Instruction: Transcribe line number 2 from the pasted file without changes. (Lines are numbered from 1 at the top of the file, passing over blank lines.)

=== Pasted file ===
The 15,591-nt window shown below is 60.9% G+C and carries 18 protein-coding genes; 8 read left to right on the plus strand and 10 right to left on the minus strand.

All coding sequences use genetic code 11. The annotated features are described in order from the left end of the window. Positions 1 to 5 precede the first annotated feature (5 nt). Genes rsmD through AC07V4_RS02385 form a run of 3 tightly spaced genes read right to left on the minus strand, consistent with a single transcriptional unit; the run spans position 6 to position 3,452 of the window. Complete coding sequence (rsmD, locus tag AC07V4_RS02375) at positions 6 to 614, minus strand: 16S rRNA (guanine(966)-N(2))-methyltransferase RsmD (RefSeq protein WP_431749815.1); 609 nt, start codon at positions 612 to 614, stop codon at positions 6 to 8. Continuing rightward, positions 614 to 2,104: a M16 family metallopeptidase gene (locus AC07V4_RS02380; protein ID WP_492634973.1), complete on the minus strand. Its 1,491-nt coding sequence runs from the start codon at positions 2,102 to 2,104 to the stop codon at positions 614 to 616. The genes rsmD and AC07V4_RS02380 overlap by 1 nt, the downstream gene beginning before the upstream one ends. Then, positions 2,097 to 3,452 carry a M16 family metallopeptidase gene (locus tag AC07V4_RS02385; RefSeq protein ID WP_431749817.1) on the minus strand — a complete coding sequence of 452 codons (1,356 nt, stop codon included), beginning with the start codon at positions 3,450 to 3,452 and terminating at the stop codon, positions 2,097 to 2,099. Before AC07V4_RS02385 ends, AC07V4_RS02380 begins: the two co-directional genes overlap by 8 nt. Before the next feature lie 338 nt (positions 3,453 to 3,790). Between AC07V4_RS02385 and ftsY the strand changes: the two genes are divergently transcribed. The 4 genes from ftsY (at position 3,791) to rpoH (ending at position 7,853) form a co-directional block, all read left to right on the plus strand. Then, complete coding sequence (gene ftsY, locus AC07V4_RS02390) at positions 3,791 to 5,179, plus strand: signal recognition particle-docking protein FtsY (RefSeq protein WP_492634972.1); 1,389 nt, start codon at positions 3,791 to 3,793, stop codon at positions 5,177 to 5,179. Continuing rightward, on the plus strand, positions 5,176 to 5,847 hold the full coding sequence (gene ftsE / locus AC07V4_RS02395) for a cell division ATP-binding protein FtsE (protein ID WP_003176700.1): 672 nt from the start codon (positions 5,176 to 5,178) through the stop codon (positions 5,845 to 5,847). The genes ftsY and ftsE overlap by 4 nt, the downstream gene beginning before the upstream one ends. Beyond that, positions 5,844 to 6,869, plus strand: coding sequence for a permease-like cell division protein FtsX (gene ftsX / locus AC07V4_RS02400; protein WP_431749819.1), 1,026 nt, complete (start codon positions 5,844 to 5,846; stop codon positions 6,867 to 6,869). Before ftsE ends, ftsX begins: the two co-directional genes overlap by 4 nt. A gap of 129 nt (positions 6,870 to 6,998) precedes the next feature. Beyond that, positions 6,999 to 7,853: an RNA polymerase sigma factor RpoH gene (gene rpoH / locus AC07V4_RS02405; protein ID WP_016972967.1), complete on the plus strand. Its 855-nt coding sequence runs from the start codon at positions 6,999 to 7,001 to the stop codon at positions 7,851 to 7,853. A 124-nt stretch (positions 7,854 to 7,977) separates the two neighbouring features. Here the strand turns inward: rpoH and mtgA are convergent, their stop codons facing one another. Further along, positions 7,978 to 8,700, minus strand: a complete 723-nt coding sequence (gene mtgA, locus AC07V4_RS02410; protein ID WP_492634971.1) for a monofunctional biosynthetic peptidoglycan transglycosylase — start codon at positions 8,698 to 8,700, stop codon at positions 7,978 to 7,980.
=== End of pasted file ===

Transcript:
All coding sequences use genetic code 11. The annotated features are described in order from the left end of the window. Positions 1 to 5 precede the first annotated feature (5 nt). Genes rsmD through AC07V4_RS02385 form a run of 3 tightly spaced genes read right to left on the minus strand, consistent with a single transcriptional unit; the run spans position 6 to position 3,452 of the window. Complete coding sequence (rsmD, locus tag AC07V4_RS02375) at positions 6 to 614, minus strand: 16S rRNA (guanine(966)-N(2))-methyltransferase RsmD (RefSeq protein WP_431749815.1); 609 nt, start codon at positions 612 to 614, stop codon at positions 6 to 8. Continuing rightward, positions 614 to 2,104: a M16 family metallopeptidase gene (locus AC07V4_RS02380; protein ID WP_492634973.1), complete on the minus strand. Its 1,491-nt coding sequence runs from the start codon at positions 2,102 to 2,104 to the stop codon at positions 614 to 616. The genes rsmD and AC07V4_RS02380 overlap by 1 nt, the downstream gene beginning before the upstream one ends. Then, positions 2,097 to 3,452 carry a M16 family metallopeptidase gene (locus tag AC07V4_RS02385; RefSeq protein ID WP_431749817.1) on the minus strand — a complete coding sequence of 452 codons (1,356 nt, stop codon included), beginning with the start codon at positions 3,450 to 3,452 and terminating at the stop codon, positions 2,097 to 2,099. Before AC07V4_RS02385 ends, AC07V4_RS02380 begins: the two co-directional genes overlap by 8 nt. Before the next feature lie 338 nt (positions 3,453 to 3,790). Between AC07V4_RS02385 and ftsY the strand changes: the two genes are divergently transcribed. The 4 genes from ftsY (at position 3,791) to rpoH (ending at position 7,853) form a co-directional block, all read left to right on the plus strand. Then, complete coding sequence (gene ftsY, locus AC07V4_RS02390) at positions 3,791 to 5,179, plus strand: signal recognition particle-docking protein FtsY (RefSeq protein WP_492634972.1); 1,389 nt, start codon at positions 3,791 to 3,793, stop codon at positions 5,177 to 5,179. Continuing rightward, on the plus strand, positions 5,176 to 5,847 hold the full coding sequence (gene ftsE / locus AC07V4_RS02395) for a cell division ATP-binding protein FtsE (protein ID WP_003176700.1): 672 nt from the start codon (positions 5,176 to 5,178) through the stop codon (positions 5,845 to 5,847). The genes ftsY and ftsE overlap by 4 nt, the downstream gene beginning before the upstream one ends. Beyond that, positions 5,844 to 6,869, plus strand: coding sequence for a permease-like cell division protein FtsX (gene ftsX / locus AC07V4_RS02400; protein WP_431749819.1), 1,026 nt, complete (start codon positions 5,844 to 5,846; stop codon positions 6,867 to 6,869). Before ftsE ends, ftsX begins: the two co-directional genes overlap by 4 nt. A gap of 129 nt (positions 6,870 to 6,998) precedes the next feature. Beyond that, positions 6,999 to 7,853: an RNA polymerase sigma factor RpoH gene (gene rpoH / locus AC07V4_RS02405; protein ID WP_016972967.1), complete on the plus strand. Its 855-nt coding sequence runs from the start codon at positions 6,999 to 7,001 to the stop codon at positions 7,851 to 7,853. A 124-nt stretch (positions 7,854 to 7,977) separates the two neighbouring features. Here the strand turns inward: rpoH and mtgA are convergent, their stop codons facing one another. Further along, positions 7,978 to 8,700, minus strand: a complete 723-nt coding sequence (gene mtgA, locus AC07V4_RS02410; protein ID WP_492634971.1) for a monofunctional biosynthetic peptidoglycan transglycosylase — start codon at positions 8,698 to 8,700, stop codon at positions 7,978 to 7,980.